News, Prisoner abuse

Bacho Akhalaia moved back to scandalous prison

by | Mar 11, 2013
bacho akhalaia detained 7 november 2012 -

Bacho Akhalaia on the day of his detention, November 7, 2012. (Interpressnews.)

TBILISI, DFWatch–Former interior minister and close Saakashvili ally Bacho Akhalaia has been moved from a relatively privileged facility to Prison No 8 in north Tbilisi, notorious for numerous cases of torture and death.

Akhalaia, who has been in detention since November, has at different times been prison, defense and interior minister. He is facing five charges in cases about exceeding powers, abuse of powers, illegal deprivation of liberty and torture.

After the National Movement Party was defeated in the October, 2012 parliamentary election, Akhalaia left Georgia like many of President Saakashvili’s closest companions. When he returned on November 7, he was immediately detained, together with several former military officials.

After briefly being held at Gldani Prison, he was placed in a cell in the so-called Matrosov Prison, where conditions are thought to be safer and is the usual place to hold former government officials. At the time, Justice Minister Tea Tsulukiani told Maestro TV that the ex minister had received death threats from several inmates at Gldani and that was the reason he was moved.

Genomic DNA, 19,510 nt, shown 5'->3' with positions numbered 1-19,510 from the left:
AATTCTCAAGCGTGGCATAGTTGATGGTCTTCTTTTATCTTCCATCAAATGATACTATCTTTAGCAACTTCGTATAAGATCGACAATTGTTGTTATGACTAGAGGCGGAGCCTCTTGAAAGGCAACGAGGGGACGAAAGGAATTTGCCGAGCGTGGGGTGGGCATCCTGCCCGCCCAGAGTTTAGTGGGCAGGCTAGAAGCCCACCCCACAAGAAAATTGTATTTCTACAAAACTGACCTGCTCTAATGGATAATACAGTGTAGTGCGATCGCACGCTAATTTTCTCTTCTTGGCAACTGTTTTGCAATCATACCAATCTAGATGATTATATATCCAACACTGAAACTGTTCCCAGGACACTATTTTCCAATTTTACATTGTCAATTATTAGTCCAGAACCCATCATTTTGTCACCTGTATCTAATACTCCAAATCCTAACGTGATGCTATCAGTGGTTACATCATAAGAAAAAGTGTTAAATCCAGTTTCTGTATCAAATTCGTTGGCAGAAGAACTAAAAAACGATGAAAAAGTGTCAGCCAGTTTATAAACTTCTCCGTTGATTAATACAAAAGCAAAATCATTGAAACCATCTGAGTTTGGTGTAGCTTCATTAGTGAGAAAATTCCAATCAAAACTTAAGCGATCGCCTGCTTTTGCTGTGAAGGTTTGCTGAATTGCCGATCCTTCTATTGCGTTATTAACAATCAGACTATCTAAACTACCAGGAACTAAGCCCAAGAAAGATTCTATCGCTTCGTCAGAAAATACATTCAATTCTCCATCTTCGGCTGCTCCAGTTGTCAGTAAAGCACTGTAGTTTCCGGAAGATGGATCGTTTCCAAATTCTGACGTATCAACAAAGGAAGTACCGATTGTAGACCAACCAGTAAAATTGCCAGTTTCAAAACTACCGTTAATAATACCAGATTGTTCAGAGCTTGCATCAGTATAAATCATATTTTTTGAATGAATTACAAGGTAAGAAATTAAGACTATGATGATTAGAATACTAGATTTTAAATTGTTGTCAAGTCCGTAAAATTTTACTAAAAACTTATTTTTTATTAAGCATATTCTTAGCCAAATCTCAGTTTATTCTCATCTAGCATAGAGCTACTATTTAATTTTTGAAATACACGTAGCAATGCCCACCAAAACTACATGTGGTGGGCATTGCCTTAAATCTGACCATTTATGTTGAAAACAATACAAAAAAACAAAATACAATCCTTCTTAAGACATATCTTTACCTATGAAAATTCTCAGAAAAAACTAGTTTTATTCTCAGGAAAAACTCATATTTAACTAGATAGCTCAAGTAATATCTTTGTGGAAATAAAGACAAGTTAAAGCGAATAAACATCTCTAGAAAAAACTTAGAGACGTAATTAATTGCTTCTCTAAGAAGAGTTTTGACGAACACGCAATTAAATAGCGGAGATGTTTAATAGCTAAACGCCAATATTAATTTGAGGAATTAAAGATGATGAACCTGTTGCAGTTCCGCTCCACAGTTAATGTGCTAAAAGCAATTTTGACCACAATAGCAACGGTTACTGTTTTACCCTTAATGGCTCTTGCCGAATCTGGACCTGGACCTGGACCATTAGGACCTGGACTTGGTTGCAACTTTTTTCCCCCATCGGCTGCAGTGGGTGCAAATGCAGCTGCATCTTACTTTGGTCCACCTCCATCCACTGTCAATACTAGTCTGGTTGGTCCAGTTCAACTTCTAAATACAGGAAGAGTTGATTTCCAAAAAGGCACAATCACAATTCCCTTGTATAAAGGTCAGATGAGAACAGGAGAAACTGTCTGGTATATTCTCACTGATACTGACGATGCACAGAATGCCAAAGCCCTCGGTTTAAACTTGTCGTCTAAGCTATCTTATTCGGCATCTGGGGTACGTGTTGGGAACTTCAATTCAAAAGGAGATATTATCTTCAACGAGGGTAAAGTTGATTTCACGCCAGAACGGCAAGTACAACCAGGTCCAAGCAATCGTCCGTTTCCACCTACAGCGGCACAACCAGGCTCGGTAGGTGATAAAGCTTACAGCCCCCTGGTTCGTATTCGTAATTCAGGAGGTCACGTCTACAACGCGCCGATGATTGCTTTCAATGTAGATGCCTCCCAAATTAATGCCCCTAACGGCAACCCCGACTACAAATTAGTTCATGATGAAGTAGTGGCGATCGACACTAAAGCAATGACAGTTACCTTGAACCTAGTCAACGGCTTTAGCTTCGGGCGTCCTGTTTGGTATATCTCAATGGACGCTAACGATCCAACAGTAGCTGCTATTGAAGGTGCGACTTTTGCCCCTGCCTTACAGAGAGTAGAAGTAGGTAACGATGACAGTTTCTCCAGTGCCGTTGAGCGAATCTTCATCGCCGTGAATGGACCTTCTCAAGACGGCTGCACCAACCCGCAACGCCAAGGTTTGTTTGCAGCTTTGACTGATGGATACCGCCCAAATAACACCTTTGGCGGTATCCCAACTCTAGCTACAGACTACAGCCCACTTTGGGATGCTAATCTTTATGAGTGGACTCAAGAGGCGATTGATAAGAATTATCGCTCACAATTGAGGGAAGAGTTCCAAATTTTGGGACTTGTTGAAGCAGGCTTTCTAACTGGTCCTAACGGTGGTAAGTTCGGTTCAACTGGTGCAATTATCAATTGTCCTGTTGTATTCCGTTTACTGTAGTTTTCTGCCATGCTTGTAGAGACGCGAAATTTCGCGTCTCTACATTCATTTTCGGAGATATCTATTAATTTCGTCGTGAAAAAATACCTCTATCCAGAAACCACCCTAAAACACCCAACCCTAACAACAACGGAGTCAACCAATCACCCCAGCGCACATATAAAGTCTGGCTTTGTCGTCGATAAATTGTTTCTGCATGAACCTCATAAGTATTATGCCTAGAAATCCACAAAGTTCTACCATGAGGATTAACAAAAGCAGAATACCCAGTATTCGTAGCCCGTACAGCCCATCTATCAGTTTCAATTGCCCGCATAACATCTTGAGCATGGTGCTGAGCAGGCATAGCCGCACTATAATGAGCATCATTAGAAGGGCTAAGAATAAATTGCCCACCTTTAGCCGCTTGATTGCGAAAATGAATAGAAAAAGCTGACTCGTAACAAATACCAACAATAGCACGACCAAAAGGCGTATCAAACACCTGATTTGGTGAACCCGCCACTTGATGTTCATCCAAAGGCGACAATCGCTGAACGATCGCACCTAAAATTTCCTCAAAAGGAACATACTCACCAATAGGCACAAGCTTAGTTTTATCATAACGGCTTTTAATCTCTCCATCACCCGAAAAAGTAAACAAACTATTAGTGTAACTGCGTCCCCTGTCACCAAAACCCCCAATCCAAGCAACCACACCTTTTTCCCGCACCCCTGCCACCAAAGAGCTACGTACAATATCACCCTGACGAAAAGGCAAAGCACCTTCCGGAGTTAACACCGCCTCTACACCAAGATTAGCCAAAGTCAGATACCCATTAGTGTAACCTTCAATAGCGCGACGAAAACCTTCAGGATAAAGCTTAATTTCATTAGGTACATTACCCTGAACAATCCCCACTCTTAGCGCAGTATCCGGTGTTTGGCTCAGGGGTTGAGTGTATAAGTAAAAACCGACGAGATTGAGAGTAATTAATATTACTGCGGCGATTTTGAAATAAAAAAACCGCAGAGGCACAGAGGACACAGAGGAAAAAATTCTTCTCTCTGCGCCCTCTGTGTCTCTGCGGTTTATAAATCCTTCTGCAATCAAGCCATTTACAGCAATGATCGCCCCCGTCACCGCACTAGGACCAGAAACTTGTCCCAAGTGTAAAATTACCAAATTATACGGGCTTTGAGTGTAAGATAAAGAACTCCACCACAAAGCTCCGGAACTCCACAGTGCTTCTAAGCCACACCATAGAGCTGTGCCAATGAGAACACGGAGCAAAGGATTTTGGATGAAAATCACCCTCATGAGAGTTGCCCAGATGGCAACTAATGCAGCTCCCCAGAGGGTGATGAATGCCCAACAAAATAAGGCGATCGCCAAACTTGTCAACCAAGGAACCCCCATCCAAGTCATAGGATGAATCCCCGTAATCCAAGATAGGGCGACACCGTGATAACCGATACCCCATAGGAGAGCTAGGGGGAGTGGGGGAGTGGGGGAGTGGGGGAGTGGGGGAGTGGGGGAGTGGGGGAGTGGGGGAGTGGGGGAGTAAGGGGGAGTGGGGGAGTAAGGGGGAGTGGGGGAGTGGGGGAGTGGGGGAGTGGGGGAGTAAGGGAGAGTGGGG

Today, Akhalaia’s lawyer informed that his client has been moved back to Gldani Prison. The so-called Prison Number 8 is where the majority of the prisoner abuse cases were filmed which caused a public outcry before the election last year.

Newly appointed prison minister Sozar Subari explained that the reason Akhalaia has been moved is that there has begun rehabilitation work at Matrosov Prison. He ‘will be safer’ in Prison No 8, the minister claimed.


“There were such conditions at the so-called Matrosov’s prison, which do not accord to the image of the country,” he said during a visit to Telavi on Monday.

375 prisoners were distributed to different prisons together with Akhalaia.

The leaked videos published by a former prison guard at Gldani Prison proved what most Georgians had been aware of for years, while they sought help from foreign experts and diplomats but were mostly ignored.

But when the scandal broke, international media attention due to the election made it impossible for the Saakashvili government to ignore the protests as had often been done in the past. Bacho Akhalaia resigned, as did the prison minister, Khatuna Kalmakhelidze, who had played the role as the human face of the prison reforms while the former is accused by many prisoners and their relatives of having ordered the torture and by some accounts personally participating in it.



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